EDITOR'S LETTER: Telling Situation
by Paul Doocey
January 8, 2013
From the Weird Stuff That Occasionally Crosses My Desk Department
recently came the following press release:
Botox-like treatment from SmoothMed prevents poker players from giving away their hands
NEW YORK, Nov. 26, 2012—SmoothMed today announced PokerTox, a new treatment designed to reduce the “tells” for serious poker players. SmoothMed now brings the reality of a true poker face that is custom designed for your expressive strengths and weaknesses. Whether you are entering a tournament or just part of a serious weekly game, this is your opportunity to win! All serious players know that the luck of the cards is only half the game and the rest resides in your poker face. Through appropriately placed use of Botox, and in some cases filler, Dr. Berdy works with your desires to hide or accentuate your “tells” or micro-expressions. This is your chance to game the game.
Dr. Jack Berdy specializing in Aesthetic Medicine and the Medical Director of Smoothmed Medi Spa in Manhattan has developed a new focus for Botox treatments that can create a true poker face hiding your true thoughts behind a mask of relaxation. “With an adjusted concentration, our experience, and practical skills of facial sculpting, we can give you a rested affect or accentuate expressions as you may desire. After a few days, you will begin to notice a relaxed, rested appearance in a very natural way that without effort can be maintained at the pinnacle of excitement or the trough of disappointment as the cards may dictate.”
Where to begin with this? To start, I don’t know if I want anyone to use “filler” on my body, it sounds a little too much like auto repair work to me. Also, do you really want someone with the last name of “Berdy” sculpting your face, especially if you’re female?
But who knows, maybe it’s the beginning of a trend—using medical procedures to gain an advantage over the house. I can envision a future where players graft on an extra finger or two so they can push the slot buttons a little quicker. Or how about an extra set of eyes to better keep track of cards during a hand of blackjack or an extra supple wrist that makes rolling seven a cinch at craps? The opportunities are truly endless…
Seriously though, the medical industry might as well cash-in on poker since the domestic gaming industry has had a hard time doing so, at least recently. A poker craze swept across casinos a decade ago, fueled by the popularity the World Series of Poker and other televised Texas Hold’em tournaments and the ability to play the game online for money. Poker rooms in casinos large and small were expanded to meet the new demand. However, the trend stalled when the U.S. government enacted the Unlawful Internet Gaming Enforcement Act, essentially criminalizing wagering at online poker sites. Without the Internet component, poker interest in the U.S. started slowly to wane.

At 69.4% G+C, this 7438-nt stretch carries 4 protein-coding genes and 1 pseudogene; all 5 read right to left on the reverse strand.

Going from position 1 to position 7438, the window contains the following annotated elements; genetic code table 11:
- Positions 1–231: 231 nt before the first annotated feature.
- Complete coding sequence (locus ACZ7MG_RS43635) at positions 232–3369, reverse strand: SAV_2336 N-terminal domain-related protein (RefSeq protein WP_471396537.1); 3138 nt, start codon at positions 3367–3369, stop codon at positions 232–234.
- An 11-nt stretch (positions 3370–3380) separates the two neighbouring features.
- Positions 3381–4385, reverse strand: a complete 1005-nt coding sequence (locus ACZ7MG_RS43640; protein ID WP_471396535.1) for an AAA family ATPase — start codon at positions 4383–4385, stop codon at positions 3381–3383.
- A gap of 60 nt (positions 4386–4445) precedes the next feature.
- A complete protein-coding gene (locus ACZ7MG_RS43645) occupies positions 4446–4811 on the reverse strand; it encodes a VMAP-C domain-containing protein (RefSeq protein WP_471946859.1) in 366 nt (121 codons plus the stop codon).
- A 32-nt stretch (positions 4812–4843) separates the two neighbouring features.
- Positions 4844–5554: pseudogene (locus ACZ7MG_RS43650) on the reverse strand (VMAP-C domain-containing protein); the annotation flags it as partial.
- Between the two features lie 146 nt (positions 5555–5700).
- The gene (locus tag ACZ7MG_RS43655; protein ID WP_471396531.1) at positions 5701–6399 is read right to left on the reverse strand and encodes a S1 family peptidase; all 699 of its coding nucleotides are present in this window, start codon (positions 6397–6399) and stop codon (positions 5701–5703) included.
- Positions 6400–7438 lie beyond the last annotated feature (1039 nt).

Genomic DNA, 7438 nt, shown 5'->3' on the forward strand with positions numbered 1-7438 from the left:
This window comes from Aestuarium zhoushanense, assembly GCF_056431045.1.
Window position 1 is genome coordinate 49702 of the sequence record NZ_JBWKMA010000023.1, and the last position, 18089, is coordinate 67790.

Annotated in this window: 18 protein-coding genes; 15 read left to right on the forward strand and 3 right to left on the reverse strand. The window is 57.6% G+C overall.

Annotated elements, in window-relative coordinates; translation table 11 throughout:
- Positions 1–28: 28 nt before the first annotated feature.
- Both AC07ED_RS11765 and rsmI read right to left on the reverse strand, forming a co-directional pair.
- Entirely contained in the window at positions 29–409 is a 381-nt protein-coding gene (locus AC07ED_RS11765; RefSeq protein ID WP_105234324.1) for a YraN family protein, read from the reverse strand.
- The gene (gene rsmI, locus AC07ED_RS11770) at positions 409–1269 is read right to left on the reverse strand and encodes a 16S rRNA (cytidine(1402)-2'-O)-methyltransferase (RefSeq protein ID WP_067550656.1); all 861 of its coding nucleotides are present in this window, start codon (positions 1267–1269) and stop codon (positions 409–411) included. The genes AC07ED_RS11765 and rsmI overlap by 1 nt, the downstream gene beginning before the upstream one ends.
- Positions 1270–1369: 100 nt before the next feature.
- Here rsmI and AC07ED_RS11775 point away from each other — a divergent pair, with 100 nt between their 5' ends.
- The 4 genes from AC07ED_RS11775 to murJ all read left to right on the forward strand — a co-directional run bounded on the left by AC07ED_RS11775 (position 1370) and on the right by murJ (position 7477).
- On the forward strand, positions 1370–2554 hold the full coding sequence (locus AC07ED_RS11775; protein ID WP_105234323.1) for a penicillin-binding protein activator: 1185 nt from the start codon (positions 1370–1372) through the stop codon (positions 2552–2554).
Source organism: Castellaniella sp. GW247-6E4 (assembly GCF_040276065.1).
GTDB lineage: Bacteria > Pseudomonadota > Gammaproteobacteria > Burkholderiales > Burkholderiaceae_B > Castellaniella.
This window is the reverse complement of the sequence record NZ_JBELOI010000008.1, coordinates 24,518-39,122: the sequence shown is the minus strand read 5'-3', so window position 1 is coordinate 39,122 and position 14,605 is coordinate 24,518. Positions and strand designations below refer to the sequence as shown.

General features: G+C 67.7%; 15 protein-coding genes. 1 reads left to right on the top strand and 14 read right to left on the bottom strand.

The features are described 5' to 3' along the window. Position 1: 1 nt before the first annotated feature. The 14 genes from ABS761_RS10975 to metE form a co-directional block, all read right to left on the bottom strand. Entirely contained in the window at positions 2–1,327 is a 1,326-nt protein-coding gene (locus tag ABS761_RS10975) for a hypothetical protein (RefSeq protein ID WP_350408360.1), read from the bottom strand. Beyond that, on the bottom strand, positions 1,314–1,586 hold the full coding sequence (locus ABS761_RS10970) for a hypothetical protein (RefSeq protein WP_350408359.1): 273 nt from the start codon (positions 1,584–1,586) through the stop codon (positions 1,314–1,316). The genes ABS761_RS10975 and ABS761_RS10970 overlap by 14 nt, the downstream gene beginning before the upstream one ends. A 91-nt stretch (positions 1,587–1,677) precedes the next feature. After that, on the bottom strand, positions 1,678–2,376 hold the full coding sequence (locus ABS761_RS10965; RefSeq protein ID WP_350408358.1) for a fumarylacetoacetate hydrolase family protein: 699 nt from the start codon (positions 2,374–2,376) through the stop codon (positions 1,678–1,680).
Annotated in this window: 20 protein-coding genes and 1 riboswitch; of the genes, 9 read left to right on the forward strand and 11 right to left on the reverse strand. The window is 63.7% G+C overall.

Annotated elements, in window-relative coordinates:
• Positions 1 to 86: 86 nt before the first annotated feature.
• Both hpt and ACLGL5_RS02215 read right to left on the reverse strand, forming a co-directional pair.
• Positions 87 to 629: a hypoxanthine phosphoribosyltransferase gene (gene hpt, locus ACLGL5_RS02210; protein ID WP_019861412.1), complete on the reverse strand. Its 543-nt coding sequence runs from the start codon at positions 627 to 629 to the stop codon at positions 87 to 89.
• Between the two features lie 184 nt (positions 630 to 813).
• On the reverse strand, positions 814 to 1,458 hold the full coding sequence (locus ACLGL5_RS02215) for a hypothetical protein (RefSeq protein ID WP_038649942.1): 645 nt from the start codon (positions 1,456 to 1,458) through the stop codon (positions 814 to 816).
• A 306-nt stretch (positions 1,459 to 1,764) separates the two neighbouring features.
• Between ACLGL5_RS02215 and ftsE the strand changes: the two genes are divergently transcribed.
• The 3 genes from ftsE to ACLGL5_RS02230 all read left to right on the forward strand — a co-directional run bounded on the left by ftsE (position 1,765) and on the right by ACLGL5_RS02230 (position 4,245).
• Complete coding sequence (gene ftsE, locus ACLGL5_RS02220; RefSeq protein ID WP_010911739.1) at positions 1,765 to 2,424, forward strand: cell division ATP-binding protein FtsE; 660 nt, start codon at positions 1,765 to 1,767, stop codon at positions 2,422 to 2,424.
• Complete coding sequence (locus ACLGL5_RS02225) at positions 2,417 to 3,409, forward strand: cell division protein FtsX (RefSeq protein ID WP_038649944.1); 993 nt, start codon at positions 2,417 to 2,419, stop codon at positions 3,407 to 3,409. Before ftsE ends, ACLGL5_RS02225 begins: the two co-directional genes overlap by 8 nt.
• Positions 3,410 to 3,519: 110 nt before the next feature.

But poker appeared on the verge of revival this past year thanks in large part to a revised ruling by the Justice Department that the Wire Act—the law making Internet wagering illegal—only applied to sports betting, essentially clearing the way for states or the federal government to regulate i-gaming. A number of cash-starved states immediately launched legalization efforts, many centered around poker, which is viewed as the type of web-based wagering most likely to garner widespread legislative support. Even the American Gaming Association got in on the excitement, supporting efforts to create a federal bill to regulate online poker.
So far, unfortunately, all this momentum has mostly been for naught. The federal effort to regulate online poker did not get far past the talking stage, and has been shelved until sometime later this year as Congress grapples with the fiscal cliff. Many of the state initiatives have also stalled, waiting for further impetus.
It’s starting to look like more than a facelift will be needed to make online poker legal throughout the land.
is editor of Casino Journal magazine. He can be reached at firstname.lastname@example.org.
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